Al Qaeda will present a lethal threat to the United States so long as it maintains a lucrative financial network, and at this moment it unquestionably has one.
This network is exceedingly difficult to disrupt. It is diverse, protean, and exploits every opportunity to raise, hold, and move funds. Nonetheless, we have in recent years developed a more sophisticated understanding of how the al Qaeda financial network operates, and using this "theory of the case" have begun to craft more effective policies to disrupt the network and track it back to specific terrorist cells and leaders. That said, much, much more work remains to be done.
The Theory of the Case
The 9/11 Commission concluded that al Qaeda received about $30 million per year in funding before the 2001 attacks. This sizable sum did not come from the wallet of Usama Bin Ladin alone, no matter how rich he once was. If that were so, it would be a much easier problem to address.
Rather, al Qaeda continuously obtained money from a variety of sources. This money was – and is – raised through Islamic charities and notable financial facilitators, as well as through legitimate businesses and criminal enterprises. Money is moved through formal banking channels, less formal alternative remittance systems (such as the centuries-old hawala network), and the very oldest method, bulk cash couriers and other smugglers. Funding for the cell responsible for the Madrid bombings earlier this year, for example, appears to have depended on common criminal activity and drug trafficking.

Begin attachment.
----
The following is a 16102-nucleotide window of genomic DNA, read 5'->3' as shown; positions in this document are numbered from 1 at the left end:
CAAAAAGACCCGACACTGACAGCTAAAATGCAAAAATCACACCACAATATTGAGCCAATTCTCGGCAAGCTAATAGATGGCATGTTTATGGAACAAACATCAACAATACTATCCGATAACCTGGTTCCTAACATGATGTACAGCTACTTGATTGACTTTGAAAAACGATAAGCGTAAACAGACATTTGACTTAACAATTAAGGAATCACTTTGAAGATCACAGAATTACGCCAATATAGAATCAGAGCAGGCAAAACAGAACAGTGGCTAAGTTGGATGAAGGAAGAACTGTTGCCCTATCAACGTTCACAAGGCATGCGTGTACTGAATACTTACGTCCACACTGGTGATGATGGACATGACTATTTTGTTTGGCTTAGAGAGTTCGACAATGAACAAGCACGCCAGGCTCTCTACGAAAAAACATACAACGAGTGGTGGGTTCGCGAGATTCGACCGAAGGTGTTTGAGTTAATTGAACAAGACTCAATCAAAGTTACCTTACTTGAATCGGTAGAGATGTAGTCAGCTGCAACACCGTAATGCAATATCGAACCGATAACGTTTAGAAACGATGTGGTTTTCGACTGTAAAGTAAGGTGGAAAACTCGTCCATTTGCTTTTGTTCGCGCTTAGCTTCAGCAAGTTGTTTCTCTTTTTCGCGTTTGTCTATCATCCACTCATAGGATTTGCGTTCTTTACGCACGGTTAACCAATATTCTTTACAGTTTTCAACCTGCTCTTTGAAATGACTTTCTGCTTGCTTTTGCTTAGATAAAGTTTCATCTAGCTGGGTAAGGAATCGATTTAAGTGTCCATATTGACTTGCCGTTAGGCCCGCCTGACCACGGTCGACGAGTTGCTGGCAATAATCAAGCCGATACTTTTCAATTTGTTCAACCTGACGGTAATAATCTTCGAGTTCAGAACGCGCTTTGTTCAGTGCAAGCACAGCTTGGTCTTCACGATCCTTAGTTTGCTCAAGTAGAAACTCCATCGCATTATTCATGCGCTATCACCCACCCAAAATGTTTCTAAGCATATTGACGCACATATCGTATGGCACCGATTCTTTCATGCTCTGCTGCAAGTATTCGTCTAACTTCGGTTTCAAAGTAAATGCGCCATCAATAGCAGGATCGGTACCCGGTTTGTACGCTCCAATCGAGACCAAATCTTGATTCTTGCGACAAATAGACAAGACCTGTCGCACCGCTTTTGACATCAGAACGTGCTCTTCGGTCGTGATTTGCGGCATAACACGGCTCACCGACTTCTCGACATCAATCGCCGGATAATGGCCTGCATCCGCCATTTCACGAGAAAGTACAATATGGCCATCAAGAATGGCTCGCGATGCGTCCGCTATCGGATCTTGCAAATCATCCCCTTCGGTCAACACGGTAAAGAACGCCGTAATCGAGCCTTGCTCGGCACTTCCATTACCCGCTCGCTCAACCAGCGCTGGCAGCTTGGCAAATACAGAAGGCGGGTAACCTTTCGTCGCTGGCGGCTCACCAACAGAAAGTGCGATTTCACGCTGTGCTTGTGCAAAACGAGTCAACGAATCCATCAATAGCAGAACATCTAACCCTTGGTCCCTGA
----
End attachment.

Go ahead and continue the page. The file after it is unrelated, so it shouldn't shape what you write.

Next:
The best publicly available descriptions of the al Qaeda financial network can be found in two publications of the 9/11 Commission: its report and its subsequent "Monograph on Terrorist Financing." The 2002 and 2004 reports of the Council on Foreign Relations Independent Task Force on Terrorist Financing, of which I have served as co-director, anticipated many of the findings and recommendations of the 9/11 Commission.
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